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1. JULBO BIVOUAK SUNGLASSES Many mountaineering glasses designed for total coverage end up looking like something out of a sci-fi flick. Thankfully, Julbo makes the Bivouaks, functional glasses that don’t look like something Lt. Commander Geordi La Forge would wear. The Bivouaks are the first pair of glasses with magnetic protective shields that pop off. They transition easily into more casual use when you’re huffing up mountains. To make these glasses fit a variety of head and ear shapes, the temples of the glasses can be bent to fit any shape. Julbo offers a variety of lenses with their glasses, fitting many different conditions. Plus, many of their lenses have prescription options, too. MSRP $160 julbousa.com 2. GRABBER HAND AND TOE WARMERS Disposable hand and toe warmers are easy to use, heat up in a few seconds, and provide heat for up to seven hours. Throw them in your gloves or your boots to keep those phalanges from freezing. MSRP $0.50 warmers.com 3. HYDRO FLASK 17 OZ. INSULATED FOOD FLASK Finally, a flask that does what it should, keeping hot foods hot and cold foods cold. Before taking the Insulated Food Flask to the crag, we tested it by filling it with boiling water and leaving it in freezer (-15°F) for three hours. The clincher? The water was still steaming hot when we pulled it out four hours later. Plus, the flask has a stainless steel interior with a wide mouth that makes for easy cleaning. Coming in a 17 ounce size, there’s plenty of room for a ready-to-eat meal that will keep you fueled up for a long day in the mountains. MSRP $25.99 hydroflask.com 4. BADGER BALM LIP PROTECTION SPF 15 Badger Balm’s SPF 15 Lip Balm is clutch on bright sunny days, especially in alpine regions where the atmosphere is thinner and snow reflects UV rays. Bonus for all you crunchy granola types: it’s certified organic and biodegradable. MSRP $3.49 badgerbalm.com 5. NALGENE 10 OZ. FLASK A flask is an essential travel companion for any adventure. Nalgene’s 10 ounce lightweight plastic flask doesn’t leak, and it’s durable enough to take a fall: we dropped it from about 30 feet from a belay station on Jeff’s Slide in Smugglers’ Notch. No harm done. You can do without the plastic protection sleeve, though. It didn’t protect liquids from freezing and we found it to be more of an inconvenience than it was worth. MSRP $8.99 nalgene.com 6. OLD GRAND-DAD WHISKEY It’s cheap, but it does the job nicely. There’s nothing better than topping out and sipping whiskey while taking in the view. MSRP $17.99 beamglobal.com 7. DARN TOUGH BOOT SOCKS Darn Tough’s Boot Sock is fast-drying, breathable, and super comfortable. Made from Merino wool which is naturally antimicrobial, the socks repel bacteria and odor so your feet won’t be so funky after a long day of ice climbing. Honestly, our favorite pair of socks, hands down. They come with a lifetime guarantee, too. MSRP $22.00 darntough.com 8. LEATHERMAN THE SKELETOOL We searched high and low for a tool that offers a knife, four millimeter hexes, and pliers. Leatherman’s five ounce Skeletool (with the optional Bit Kit, $20.00) has all of these options, plus a bottle opener, making it great for apres-climbing festivities. Like all Leatherman multi-tools, everything on the Skeletool feels completely indestructible, and the knife locks open so it won’t close on its own. Best of all, Leatherman backs the tool with a 25-year warranty for those of us who just can’t take care of nice things. MSRP $75.00 leatherman.com 9. LED LENSER SEO 7R HEADLAMP The features of this headlamp, and its brightness, had all of our office staff impressed. The max output is a blinding 220 lumens (with a five hour run time) and you can select any brightness down to a minimum output of 20 lumens (with a 20 hour run time). Unlike many headlamps that have just a beam or flood option, the beam on the SEO 7R has a stageless focus between its widest and narrowest beam settings. Bonus for the environment: it comes with a rechargeable battery, helping to keep old batteries from landfills. MSRP $100.00 ledlenser.com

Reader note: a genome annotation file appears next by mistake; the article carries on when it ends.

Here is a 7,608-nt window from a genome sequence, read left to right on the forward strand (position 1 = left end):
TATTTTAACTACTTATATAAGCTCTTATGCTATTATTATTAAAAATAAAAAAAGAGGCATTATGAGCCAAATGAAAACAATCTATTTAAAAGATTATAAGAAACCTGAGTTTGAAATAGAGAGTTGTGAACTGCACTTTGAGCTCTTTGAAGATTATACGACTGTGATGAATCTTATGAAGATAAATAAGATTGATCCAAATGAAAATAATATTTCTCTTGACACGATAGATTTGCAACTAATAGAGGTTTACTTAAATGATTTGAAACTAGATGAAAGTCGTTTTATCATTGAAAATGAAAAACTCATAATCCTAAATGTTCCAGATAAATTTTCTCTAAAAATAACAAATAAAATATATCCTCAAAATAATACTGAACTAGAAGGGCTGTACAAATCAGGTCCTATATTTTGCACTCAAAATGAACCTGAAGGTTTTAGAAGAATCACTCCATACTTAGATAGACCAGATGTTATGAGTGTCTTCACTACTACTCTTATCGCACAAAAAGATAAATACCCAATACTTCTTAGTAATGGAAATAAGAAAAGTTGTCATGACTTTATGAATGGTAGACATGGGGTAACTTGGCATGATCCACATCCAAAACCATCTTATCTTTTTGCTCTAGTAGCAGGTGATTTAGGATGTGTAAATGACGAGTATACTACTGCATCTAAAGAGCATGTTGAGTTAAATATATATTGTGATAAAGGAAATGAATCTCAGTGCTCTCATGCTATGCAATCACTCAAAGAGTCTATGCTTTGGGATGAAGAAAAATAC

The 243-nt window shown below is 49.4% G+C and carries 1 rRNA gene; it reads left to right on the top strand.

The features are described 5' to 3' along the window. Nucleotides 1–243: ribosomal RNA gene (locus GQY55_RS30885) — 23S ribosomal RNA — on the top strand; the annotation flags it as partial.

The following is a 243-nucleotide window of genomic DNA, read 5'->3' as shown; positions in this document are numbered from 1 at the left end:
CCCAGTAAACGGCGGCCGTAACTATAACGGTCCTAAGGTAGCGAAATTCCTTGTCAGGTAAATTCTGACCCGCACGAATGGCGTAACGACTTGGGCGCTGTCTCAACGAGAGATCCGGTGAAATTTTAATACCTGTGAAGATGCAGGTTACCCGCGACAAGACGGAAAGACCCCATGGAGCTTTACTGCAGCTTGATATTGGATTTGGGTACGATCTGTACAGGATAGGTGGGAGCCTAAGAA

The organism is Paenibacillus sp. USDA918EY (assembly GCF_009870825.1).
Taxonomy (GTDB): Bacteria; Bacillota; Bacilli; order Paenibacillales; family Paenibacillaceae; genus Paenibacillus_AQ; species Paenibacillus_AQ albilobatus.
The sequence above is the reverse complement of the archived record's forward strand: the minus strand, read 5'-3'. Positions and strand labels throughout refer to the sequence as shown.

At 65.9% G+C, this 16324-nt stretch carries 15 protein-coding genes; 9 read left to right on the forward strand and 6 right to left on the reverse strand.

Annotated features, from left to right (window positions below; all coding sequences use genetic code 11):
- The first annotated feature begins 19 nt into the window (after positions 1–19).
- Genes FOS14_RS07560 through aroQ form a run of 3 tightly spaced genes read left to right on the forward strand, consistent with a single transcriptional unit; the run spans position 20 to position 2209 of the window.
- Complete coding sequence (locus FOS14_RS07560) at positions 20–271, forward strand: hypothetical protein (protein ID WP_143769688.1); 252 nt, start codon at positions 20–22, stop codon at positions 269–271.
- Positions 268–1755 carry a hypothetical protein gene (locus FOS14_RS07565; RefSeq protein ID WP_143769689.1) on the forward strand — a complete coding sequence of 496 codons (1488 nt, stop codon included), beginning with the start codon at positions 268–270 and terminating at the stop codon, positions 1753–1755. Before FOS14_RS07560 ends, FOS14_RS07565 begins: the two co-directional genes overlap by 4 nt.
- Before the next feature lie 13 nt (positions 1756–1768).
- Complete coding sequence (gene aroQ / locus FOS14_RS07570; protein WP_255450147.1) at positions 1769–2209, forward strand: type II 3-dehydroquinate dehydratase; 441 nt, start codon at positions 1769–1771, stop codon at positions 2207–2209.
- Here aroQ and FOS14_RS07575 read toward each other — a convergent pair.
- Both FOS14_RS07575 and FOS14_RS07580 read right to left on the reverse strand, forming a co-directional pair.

10. CTR HOWLER COMBO GLOVE It is incredibly cush to be able to pull out a dry pair of climbing gloves after an approach. The Howler Combo Gloves from CTR deliver just that. They are great for long approaches because they are made with a weather resistant fabric and sport a rubbery palm for gripping rock or trees on ice approaches. MSRP $24.99 chaoshats.com